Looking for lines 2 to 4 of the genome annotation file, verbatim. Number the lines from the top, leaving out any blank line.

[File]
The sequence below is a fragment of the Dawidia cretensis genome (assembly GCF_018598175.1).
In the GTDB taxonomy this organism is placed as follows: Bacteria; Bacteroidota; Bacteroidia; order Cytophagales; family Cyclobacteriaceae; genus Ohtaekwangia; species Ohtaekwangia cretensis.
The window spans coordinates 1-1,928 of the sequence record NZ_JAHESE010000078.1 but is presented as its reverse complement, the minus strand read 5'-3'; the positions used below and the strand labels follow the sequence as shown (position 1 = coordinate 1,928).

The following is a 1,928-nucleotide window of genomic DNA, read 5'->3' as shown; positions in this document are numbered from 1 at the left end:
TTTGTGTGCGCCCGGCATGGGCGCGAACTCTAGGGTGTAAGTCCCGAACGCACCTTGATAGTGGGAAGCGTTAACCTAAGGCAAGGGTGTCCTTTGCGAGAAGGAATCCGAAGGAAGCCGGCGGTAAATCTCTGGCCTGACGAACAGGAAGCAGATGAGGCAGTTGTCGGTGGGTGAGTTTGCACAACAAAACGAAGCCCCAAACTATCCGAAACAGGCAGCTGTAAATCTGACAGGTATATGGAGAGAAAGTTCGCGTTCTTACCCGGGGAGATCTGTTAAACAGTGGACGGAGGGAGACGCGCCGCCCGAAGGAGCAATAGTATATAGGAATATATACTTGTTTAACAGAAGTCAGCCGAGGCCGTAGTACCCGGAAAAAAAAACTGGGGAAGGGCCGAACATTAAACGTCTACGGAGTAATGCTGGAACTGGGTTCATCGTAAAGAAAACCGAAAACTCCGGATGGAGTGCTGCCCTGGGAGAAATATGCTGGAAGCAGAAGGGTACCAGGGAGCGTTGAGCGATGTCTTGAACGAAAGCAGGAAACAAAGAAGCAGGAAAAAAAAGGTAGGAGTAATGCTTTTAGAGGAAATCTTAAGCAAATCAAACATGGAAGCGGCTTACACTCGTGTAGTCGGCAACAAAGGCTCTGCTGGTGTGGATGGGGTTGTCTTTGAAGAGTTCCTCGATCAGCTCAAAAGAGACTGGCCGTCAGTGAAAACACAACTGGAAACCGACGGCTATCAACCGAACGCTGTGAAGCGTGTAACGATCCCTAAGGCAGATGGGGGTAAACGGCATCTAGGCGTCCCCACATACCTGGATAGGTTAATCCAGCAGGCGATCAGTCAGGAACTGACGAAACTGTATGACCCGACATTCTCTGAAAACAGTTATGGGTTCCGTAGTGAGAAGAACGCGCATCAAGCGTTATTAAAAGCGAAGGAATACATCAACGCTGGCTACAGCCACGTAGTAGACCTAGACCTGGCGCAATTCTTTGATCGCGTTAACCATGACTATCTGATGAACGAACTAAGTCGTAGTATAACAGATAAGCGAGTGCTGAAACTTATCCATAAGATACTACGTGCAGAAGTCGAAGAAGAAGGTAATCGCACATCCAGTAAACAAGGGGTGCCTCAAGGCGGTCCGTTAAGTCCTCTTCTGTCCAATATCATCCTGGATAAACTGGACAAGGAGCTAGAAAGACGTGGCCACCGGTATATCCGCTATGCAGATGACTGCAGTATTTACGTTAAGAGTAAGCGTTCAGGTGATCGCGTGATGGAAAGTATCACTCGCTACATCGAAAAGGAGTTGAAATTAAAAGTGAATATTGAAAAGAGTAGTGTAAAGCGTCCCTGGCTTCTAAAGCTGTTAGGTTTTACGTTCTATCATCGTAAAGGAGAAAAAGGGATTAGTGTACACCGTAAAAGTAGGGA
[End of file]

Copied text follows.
In the GTDB taxonomy this organism is placed as follows: Bacteria; Bacteroidota; Bacteroidia; order Cytophagales; family Cyclobacteriaceae; genus Ohtaekwangia; species Ohtaekwangia cretensis.
The window spans coordinates 1-1,928 of the sequence record NZ_JAHESE010000078.1 but is presented as its reverse complement, the minus strand read 5'-3'; the positions used below and the strand labels follow the sequence as shown (position 1 = coordinate 1,928).

The following is a 1,928-nucleotide window of genomic DNA, read 5'->3' as shown; positions in this document are numbered from 1 at the left end: